The Gospels as well indicate that the Cross above the Manger is more than a mere decoration. Herod seeks to take the life of the newborn Child Jesus. Death is indeed present as a menacing possibility. We are used to seeing only splendor and glory around the newborn Jesus. But the artists, the saints, and even more the Evangelists, know better:
The birth and death of Jesus Christ, the Manger and the Cross, belong together indissolubly. God became man in order to die for us as man. God was born in Bethlehem in order to be able to lay down his life on Golgotha out of love for men!
Thus the Manger and the Cross form a union. Both the Manger and the Cross are for us the revelation of God's love. God loved us so much that he did not shrink back from becoming man in a manger. God loved men so much that he did not shrink back from dying on the Cross.
In a Way of the Cross of the Advent season it says in the 1st station: "Get down on your knees, O soul, close your eyes and look within: Jesus is condemned to death: There lies the newborn Infant, subject to all the laws of nature: ...coldness, hunger, nakedness and poverty await Him. Jesus' first hour in the stable of Bethlehem is already a redemptive act - expiation, salvation, and satisfaction. We adore You, O Jesus, and we praise You, for by Your holy Cross, already from that first hour of Your life, and by Your Passion and Death, You have redeemed the whole world."
The founder of St. John's Community, Fr. Marie-Dominique Philippe, once said: "The Advent season is totally orientated towards Christmas, and Christmas is orien-tated towards the Cross. Jesus came to this world in order to save us. Mary became Mother that we should be able to live from the salvation which Jesus wants to give us."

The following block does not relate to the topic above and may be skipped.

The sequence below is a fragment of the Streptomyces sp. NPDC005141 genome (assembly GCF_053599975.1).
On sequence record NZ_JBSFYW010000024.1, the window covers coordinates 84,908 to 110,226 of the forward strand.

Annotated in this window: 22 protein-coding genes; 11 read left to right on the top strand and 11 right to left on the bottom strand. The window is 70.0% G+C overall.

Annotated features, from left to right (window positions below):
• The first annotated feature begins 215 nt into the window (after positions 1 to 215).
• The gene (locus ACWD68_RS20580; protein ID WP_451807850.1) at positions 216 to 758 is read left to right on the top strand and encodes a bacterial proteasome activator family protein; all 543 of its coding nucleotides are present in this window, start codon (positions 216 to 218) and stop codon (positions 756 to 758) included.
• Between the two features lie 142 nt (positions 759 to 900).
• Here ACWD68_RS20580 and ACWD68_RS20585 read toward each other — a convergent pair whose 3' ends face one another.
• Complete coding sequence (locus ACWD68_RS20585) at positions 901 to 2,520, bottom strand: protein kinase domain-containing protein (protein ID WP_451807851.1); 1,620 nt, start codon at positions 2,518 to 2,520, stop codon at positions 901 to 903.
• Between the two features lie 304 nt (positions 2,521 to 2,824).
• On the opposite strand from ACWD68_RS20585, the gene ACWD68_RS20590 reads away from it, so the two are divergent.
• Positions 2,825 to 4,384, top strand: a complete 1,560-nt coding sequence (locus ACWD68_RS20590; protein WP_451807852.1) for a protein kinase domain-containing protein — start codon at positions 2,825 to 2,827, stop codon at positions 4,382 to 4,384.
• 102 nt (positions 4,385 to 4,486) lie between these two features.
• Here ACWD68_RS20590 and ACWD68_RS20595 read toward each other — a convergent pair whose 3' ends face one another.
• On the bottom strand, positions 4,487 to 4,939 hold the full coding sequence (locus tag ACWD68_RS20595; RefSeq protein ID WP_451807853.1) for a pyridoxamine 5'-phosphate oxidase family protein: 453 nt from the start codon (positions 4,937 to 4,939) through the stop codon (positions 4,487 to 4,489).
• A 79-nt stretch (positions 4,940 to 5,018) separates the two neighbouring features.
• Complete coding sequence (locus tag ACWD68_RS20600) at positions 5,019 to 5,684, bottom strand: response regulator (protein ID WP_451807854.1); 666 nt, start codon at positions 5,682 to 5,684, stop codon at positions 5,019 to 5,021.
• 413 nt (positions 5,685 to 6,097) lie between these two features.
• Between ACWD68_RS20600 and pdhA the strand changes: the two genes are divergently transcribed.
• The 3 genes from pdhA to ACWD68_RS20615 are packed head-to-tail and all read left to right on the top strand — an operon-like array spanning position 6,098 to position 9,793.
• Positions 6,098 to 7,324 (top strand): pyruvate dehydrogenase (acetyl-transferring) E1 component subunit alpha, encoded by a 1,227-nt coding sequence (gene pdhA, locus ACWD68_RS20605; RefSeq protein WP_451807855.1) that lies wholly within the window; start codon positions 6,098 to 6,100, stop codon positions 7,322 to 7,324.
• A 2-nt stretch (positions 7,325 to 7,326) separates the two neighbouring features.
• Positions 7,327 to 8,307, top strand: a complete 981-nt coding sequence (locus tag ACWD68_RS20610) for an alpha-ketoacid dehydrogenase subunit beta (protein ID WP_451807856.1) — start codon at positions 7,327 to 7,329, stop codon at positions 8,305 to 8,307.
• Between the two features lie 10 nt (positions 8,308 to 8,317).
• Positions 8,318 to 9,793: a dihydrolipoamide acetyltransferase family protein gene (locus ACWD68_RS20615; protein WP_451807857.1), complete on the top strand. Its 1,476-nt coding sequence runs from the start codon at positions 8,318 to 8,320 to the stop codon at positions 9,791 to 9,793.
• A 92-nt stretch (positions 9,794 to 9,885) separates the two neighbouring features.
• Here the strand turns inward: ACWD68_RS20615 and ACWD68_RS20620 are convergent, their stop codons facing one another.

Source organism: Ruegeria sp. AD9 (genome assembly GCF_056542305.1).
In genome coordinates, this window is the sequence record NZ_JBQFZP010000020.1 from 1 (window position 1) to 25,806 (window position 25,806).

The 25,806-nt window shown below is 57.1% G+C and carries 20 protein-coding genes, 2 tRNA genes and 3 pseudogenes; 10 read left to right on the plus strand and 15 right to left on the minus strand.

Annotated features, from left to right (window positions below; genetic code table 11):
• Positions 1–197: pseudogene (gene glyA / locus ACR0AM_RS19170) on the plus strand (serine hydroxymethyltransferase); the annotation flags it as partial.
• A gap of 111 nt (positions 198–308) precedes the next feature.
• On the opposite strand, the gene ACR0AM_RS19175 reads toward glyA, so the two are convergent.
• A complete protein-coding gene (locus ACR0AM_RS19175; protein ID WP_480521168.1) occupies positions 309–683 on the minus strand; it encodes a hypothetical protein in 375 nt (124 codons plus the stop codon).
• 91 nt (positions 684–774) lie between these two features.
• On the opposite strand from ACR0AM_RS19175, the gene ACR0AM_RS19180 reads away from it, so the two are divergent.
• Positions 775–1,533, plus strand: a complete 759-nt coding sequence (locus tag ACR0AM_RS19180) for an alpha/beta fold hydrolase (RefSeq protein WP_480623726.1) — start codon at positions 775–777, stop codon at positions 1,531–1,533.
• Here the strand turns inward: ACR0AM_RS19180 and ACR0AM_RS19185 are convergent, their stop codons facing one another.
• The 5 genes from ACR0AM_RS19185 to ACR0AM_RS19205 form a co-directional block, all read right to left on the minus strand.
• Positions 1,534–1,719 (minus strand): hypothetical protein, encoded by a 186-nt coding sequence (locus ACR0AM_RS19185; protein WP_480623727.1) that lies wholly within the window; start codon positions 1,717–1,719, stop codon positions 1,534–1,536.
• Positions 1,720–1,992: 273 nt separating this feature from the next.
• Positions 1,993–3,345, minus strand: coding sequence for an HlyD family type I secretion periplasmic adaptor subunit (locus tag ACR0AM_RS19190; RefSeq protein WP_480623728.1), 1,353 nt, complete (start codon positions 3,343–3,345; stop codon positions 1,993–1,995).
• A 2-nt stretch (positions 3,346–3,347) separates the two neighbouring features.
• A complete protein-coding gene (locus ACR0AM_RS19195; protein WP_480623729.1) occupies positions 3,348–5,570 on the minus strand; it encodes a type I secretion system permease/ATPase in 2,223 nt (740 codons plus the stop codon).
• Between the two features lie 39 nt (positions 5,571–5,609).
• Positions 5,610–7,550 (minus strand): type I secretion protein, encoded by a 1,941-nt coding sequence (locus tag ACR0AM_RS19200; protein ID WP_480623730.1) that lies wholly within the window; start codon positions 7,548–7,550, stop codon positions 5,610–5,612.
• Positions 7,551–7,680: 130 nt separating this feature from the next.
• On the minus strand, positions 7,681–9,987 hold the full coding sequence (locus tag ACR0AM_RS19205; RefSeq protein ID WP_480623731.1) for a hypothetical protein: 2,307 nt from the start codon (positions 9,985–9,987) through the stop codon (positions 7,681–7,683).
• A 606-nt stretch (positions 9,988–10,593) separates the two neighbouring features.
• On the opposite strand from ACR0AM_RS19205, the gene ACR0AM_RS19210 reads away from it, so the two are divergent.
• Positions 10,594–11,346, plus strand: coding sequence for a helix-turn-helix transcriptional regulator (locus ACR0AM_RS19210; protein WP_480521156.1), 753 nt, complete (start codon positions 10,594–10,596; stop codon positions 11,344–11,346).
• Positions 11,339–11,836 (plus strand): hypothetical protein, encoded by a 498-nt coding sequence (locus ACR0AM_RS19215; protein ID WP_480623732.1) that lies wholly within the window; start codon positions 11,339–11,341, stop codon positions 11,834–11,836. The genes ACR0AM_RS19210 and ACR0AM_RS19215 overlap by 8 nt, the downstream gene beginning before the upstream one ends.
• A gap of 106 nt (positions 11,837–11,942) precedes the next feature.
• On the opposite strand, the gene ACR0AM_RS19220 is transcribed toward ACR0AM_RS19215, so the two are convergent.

In a fictive text the dying Lord turns to the side and says to man: "Behold, my child, the Manger and the Cross are one, only transformed. In the Manger I received the Cross as a talent. At the Cross I gave the talent back as a victor. In the Manger MARY placed ME from eternal life into temporal life, from the arms of the FATHER into the arms of the world. At the Cross MARY placed Me from temporal life into eternal life, from the arms of the world (the beams of the Cross) back into the arms of My FATHER. There under the Cross MARY received Me for all of you. For all of you I was born in the Manger as a man. For you I shed my Blood on the Cross , for you MARY had her heart be pierced.
The ultimate consequence of the Incarnation of Christ is his passion and death on the Cross. The ultimate consequence of Bethlehem is Golgotha. The ultimate consequence of the love of God is our redemption!
Fr. Bernhard Speringer ORC is a priest of the "Order of Canons Regular of the Holy Cross" (http://www.cruzios.org) in Austria. He was ordained 2001 in Innsbruck. His main task is leading spiritual exercises in Austria, Switzerland, Germany and Italy, especially for members of the "Opus Sanctorum Angelorum" (www.opusangelorum.org). He is Editor-in-Chief of "St. Josephsblatt" and known for his contributions and publications in various Catholic media, including conferences on Radio Maria.